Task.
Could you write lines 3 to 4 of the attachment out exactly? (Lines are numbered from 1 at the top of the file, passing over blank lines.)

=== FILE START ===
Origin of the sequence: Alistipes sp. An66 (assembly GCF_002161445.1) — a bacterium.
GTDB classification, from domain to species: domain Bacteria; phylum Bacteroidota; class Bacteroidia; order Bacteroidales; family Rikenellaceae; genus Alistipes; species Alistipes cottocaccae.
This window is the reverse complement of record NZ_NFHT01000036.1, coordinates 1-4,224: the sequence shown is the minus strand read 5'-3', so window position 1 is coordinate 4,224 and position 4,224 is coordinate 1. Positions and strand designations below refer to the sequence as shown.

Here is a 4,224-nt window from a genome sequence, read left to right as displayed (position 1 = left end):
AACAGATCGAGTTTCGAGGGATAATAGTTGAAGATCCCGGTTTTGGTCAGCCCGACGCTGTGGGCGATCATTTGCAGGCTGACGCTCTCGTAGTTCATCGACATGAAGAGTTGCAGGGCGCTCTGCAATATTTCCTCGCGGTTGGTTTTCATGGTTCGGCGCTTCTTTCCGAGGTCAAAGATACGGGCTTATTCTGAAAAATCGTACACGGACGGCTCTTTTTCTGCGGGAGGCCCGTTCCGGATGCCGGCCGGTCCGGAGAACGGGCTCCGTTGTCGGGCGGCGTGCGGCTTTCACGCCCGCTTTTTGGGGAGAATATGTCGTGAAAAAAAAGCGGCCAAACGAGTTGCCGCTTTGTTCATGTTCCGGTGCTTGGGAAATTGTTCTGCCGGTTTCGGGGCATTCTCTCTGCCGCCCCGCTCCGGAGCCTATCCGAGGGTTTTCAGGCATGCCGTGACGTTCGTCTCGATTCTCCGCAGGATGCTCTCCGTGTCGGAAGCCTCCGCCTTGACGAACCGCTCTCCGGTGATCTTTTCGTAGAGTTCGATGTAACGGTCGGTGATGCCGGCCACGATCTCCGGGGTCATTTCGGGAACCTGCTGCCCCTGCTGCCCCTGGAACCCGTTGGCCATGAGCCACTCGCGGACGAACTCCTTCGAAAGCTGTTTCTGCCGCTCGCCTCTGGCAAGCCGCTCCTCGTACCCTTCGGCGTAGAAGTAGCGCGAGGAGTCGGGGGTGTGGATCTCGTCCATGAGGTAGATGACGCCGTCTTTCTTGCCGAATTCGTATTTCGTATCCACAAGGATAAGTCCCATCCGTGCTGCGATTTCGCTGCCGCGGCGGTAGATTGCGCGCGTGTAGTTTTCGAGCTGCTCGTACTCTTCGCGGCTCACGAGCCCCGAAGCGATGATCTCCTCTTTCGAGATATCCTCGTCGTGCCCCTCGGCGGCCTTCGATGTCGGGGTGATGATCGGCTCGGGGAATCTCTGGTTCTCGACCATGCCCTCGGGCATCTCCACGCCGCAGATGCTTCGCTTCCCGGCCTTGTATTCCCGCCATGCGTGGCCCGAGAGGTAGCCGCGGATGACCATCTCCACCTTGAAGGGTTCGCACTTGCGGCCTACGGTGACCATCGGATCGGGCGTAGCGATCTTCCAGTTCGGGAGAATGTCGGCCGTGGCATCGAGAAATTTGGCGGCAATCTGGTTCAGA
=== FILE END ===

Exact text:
This window is the reverse complement of record NZ_NFHT01000036.1, coordinates 1-4,224: the sequence shown is the minus strand read 5'-3', so window position 1 is coordinate 4,224 and position 4,224 is coordinate 1. Positions and strand designations below refer to the sequence as shown.

Here is a 4,224-nt window from a genome sequence, read left to right as displayed (position 1 = left end):